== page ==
It’s been four weeks since I posted a blog.
I could go into a long explanation about how busy I’ve been. As executive editor of Minerva Rising Press, I had to prepare for the 2017  AWP Conference, finalize the latest Minerva Rising issue – Fathers, and manage day-to-day operations. All necessary activities, but none require day and night involvement. In addition, my husband and I started a foundation to honor Matt’s life which needs oversight and management. And we won’t even get into being a wife and mother, or the general capriciousness of life.  But even with all of that, not writing my blog is an issue of procrastination, especially in light of how many episodes of House of Cards, This is Us, Timeless and Blackish that were watched within the same four weeks.
When I started working on my MFA back in 2009, I had a thirteen-year old daughter at home, taught writing classes full-time at a small liberal arts college, and lead a women’s Bible study on Saturday mornings, but still found time to write.  Procrastination was never an issue. So, why is it a problem now?
Many believe procrastination is a time-management problem, but the Washington Post article, The real reasons you procrastinate – and how to stop”, suggests it’s more of an emotional management issue. According to Timothy Pychyl, a professor who studies procrastination at Carleton University in Ottawa, the procrastinator believes she must feel good about the task she needs to complete. It becomes an issue of what feels better at the time. The procrastinator gives into the immediate gratification of feeling good in the moment rather than the more fulfilling accomplishment of a completed task.
I am totally an immediate gratification girl. And lately, I’ve been accepting the quick satisfaction of journaling instead of the more complicated blogging.  It’s less risky. No one reads it. My procrastination seems to be an issue of the type of writing I give into, rather than avoiding the task completely.
I spend a lot of time writing in my personal journal. My mornings general consists of devotional time with the Lord, followed by writing my morning pages. The practice of writing three pages in the morning came from The Artist Way. They gave the writer access to  innate creativity through the authentic first thoughts of the morning. For years, this practice provided deep insight into my writing and life in general.  Some of my favorite blogs started on those pages. But lately, there’s an issue of follow-through. Ideas spring up, but never get fully developed. Instead, they lay buried in the pages of my journal.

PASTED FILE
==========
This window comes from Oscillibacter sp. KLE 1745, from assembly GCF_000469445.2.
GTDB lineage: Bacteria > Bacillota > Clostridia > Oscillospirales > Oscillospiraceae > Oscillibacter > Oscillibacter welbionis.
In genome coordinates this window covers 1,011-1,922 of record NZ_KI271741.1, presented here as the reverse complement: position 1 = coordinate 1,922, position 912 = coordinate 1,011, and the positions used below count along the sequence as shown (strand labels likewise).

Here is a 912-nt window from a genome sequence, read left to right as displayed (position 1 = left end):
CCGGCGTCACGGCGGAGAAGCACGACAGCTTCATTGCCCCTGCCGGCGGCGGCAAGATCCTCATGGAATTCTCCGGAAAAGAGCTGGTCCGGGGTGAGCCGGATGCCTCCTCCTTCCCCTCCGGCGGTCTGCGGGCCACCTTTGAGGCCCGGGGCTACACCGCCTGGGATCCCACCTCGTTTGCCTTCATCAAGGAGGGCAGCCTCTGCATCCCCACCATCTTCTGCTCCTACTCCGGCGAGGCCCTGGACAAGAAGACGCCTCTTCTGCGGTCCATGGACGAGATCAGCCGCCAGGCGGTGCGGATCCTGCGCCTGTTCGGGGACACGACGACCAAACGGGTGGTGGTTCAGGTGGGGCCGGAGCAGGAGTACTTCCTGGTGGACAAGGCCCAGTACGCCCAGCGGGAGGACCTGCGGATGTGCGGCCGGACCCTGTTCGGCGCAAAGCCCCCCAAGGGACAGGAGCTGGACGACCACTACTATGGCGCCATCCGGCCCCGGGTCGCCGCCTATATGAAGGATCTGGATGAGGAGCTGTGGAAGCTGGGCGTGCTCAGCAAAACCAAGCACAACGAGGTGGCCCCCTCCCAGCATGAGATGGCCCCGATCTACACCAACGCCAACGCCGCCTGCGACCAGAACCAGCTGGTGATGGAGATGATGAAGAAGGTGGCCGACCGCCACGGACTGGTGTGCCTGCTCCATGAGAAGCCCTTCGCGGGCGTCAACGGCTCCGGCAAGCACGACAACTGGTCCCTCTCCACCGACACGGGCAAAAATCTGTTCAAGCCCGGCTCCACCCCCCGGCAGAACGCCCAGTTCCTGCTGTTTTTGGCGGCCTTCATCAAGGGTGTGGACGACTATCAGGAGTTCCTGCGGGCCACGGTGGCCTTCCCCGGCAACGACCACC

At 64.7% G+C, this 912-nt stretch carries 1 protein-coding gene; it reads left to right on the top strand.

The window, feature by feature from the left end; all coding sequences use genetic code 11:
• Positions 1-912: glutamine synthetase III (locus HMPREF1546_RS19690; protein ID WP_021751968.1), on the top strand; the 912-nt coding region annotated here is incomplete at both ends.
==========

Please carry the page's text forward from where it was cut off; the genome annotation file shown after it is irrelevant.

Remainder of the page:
Don’t miss understand, I am not knocking morning pages. They are what taught me to trust the authenticity of my own voice.  But confining my voice to the privacy of my journal has contributed to my silence on many vital issues in our country. Writing about them gets it off my chest, but it does little to give voice to the voiceless.  Writers most write and publish.
This point was driven home to me as I left the Capital over a week ago while attending AWP. I sensed a need to use my writing for more than processing my life.  As writers, we must stand up for the values we believe in.  We can no longer afford to be silent in this contentious and volatile political climate.
It is much more important for me to write about the experience of being rushed out of Georgia Senators Isackson’s and Perdue’s office after thirty minutes by their aides despite being scheduled to meet for an hour. Or to add my voice in support of the affordable care act, planned parenthood, women reproductive rights and immigrants. And to speak out against racism, sexism, and classism. I need to share my experiences as a grieving mother so that others know they aren’t alone.
Being able to write is a precious gift meant to be shared. There is much work to be done to uphold the beliefs and values that established this country. Everyone must do their part. For some it means organizing or actively engaging in the political process by running for office. For others, it means volunteering or donating to organizations that support the marginalized. And to those of us who write, it means telling the stories that need to be told. It means stepping out of our comfort zone with the hope of expanding minds and changing the conversation. All of that to say I am more committed than ever to using my writing as an act of resistance.
So, even though I’ve been silent for the last four weeks, I’m back in the game.  No more procrastination. Only writing.

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